11 songs : 51 minutes
Don’t be misled by the name. Vintage #18 is a relatively new group making its recording debut here as it delivers a collection of nine originals and two covers with an old-school soul-blues feel.
Influenced by the catalog of Stax and Chess records — and Koko Taylor and Etta James in particular, the band is an aggregation of veteran musicians who got together in 2013 and is based out of Washington, D.C. Vintage #18 is fronted by Robbin Kapsalis, a Chicago native who grew up in Atlanta. Kapsalis’ vocal range is fairly limited, but that doesn’t get in the way whatsoever. She’s a polished vocalist with a deep, sultry alto delivery.
The band’s led by Bill Holter, a guitarist with a pleasing, unhurried style. A dealer in vintage instruments whose background includes jazz and blues-rock influences, he’s worked with a wide variety of artists, ranging from the Bay City Rollers to the Prime Suspects and Monster Fun Package. They’re backed by bassist/keyboard player/slide guitarist Mark Chandler, who’s spent time with Chuck Berry, Bo Diddley, Charlie Sayles, Sleepy LaBeef and The Coasters, and Alex Kuldell, who’s career includes lengthy service time as a military drummer.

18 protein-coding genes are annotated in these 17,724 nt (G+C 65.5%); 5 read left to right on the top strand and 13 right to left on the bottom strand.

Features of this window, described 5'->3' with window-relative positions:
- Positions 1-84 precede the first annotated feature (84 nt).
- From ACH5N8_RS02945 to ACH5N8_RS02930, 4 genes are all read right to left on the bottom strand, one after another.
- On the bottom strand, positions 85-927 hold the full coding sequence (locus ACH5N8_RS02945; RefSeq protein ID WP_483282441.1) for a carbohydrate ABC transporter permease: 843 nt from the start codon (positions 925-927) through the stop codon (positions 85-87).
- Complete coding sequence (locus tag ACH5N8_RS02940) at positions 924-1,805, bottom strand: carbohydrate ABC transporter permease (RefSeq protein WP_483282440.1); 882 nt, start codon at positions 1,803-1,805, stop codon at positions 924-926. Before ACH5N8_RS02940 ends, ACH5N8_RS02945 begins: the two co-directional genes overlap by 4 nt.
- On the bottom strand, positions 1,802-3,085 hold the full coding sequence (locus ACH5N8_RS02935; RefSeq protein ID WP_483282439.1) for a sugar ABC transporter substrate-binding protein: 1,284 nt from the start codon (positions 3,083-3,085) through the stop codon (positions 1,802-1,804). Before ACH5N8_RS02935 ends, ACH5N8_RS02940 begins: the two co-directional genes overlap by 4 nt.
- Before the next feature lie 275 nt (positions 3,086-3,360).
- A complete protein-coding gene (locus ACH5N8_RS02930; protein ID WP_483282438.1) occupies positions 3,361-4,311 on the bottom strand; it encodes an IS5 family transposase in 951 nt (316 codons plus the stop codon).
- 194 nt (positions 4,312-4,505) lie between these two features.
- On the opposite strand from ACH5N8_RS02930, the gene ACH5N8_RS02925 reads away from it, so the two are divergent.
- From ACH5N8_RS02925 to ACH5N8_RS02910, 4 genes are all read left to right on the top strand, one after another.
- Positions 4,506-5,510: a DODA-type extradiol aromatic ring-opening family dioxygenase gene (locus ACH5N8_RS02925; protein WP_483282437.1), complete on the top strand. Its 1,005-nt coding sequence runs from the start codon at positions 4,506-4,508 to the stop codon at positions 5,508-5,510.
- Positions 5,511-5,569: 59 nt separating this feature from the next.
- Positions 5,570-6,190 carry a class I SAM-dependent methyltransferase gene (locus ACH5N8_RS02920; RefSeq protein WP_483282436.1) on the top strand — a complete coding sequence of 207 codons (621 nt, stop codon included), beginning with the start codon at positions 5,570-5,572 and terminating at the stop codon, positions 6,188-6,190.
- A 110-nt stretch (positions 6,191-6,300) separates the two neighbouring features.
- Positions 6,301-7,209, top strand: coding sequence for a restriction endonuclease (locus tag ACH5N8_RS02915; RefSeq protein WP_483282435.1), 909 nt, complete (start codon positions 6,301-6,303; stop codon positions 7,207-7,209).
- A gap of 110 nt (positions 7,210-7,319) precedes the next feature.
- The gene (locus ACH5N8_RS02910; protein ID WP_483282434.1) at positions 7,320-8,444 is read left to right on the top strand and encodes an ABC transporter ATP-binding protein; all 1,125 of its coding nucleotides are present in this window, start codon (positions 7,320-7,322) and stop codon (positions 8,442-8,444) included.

Funded partially through a Kickstarter campaign, Grit kicks off with “Diamonds Are Optional,” a funky stop-time love song with an old-time feel delivered atop a steady, repetitive guitar hook. It’s the first of three originals to open the set. Chandler’s bass run introduces “Is This Too Good?” as Robbin wonders whether she and her new lover are truly destined to be with each other. Holter’s brief guitar runs have a slight psychedelic feel.
Next up, “Love Hangover” is a new walking blues, not the Diana Ross tune of the same name. It continues the thoughts expressed in the previous number with the singer still experiencing the afterglow of a night of romance. It picks up speed for a lengthy guitar solo before dropping back to the opening pace. Bob Dylan’s “Million Miles” gets a slow blues feel before the pace quickens for “Circles,” a plea for help in finding a new direction, and ratchets down again for “Pieces,” a bittersweet memory of the best part of a failed romance.
“Just Got Back From Baby’s,” first recorded in 1971 by ZZ Top and featuring Chandler, follows before four more originals follow. “Poor Me” is a slow soul-blues lament about the speedy end of a love affair, while the rocker “Remember” recalls the way things used to be. The uptempo “Good Eye” is delivered atop a regimented beat as Robbin sings about keeping one eye on her current guy while searching for another man with the other. The steady tempo “Circles Down Home” brings the set to a close as it describes seeing the light of change shining through despite living a repetitive life.
Available through iTunes and Amazon, Grit is a solid debut. The material is both fresh and comfortably familiar. It’ll be interesting to hear what Vintage #18 has to say going forward.